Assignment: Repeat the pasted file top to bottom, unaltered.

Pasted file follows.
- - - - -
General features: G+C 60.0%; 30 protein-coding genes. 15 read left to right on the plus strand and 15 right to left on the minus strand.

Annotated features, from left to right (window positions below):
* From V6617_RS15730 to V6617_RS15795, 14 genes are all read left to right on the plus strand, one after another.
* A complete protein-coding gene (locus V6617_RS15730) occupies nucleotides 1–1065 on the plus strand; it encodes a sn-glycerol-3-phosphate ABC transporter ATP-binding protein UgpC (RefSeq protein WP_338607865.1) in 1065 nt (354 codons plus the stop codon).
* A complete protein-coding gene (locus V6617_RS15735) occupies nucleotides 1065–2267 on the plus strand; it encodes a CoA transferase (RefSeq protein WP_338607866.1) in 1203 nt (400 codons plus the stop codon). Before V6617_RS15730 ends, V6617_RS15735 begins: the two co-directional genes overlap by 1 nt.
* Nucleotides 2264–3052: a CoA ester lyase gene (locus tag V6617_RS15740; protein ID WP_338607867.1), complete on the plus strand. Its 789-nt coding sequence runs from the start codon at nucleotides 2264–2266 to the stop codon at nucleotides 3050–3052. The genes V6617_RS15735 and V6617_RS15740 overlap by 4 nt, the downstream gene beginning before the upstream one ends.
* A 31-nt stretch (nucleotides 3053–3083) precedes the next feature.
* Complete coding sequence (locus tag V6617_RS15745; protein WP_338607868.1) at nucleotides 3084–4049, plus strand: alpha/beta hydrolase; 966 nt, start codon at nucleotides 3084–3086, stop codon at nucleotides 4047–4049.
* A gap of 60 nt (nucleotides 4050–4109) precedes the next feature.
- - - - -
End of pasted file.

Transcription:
General features: G+C 60.0%; 30 protein-coding genes. 15 read left to right on the plus strand and 15 right to left on the minus strand.

Annotated features, from left to right (window positions below):
* From V6617_RS15730 to V6617_RS15795, 14 genes are all read left to right on the plus strand, one after another.
* A complete protein-coding gene (locus V6617_RS15730) occupies nucleotides 1–1065 on the plus strand; it encodes a sn-glycerol-3-phosphate ABC transporter ATP-binding protein UgpC (RefSeq protein WP_338607865.1) in 1065 nt (354 codons plus the stop codon).
* A complete protein-coding gene (locus V6617_RS15735) occupies nucleotides 1065–2267 on the plus strand; it encodes a CoA transferase (RefSeq protein WP_338607866.1) in 1203 nt (400 codons plus the stop codon). Before V6617_RS15730 ends, V6617_RS15735 begins: the two co-directional genes overlap by 1 nt.
* Nucleotides 2264–3052: a CoA ester lyase gene (locus tag V6617_RS15740; protein ID WP_338607867.1), complete on the plus strand. Its 789-nt coding sequence runs from the start codon at nucleotides 2264–2266 to the stop codon at nucleotides 3050–3052. The genes V6617_RS15735 and V6617_RS15740 overlap by 4 nt, the downstream gene beginning before the upstream one ends.
* A 31-nt stretch (nucleotides 3053–3083) precedes the next feature.
* Complete coding sequence (locus tag V6617_RS15745; protein WP_338607868.1) at nucleotides 3084–4049, plus strand: alpha/beta hydrolase; 966 nt, start codon at nucleotides 3084–3086, stop codon at nucleotides 4047–4049.
* A gap of 60 nt (nucleotides 4050–4109) precedes the next feature.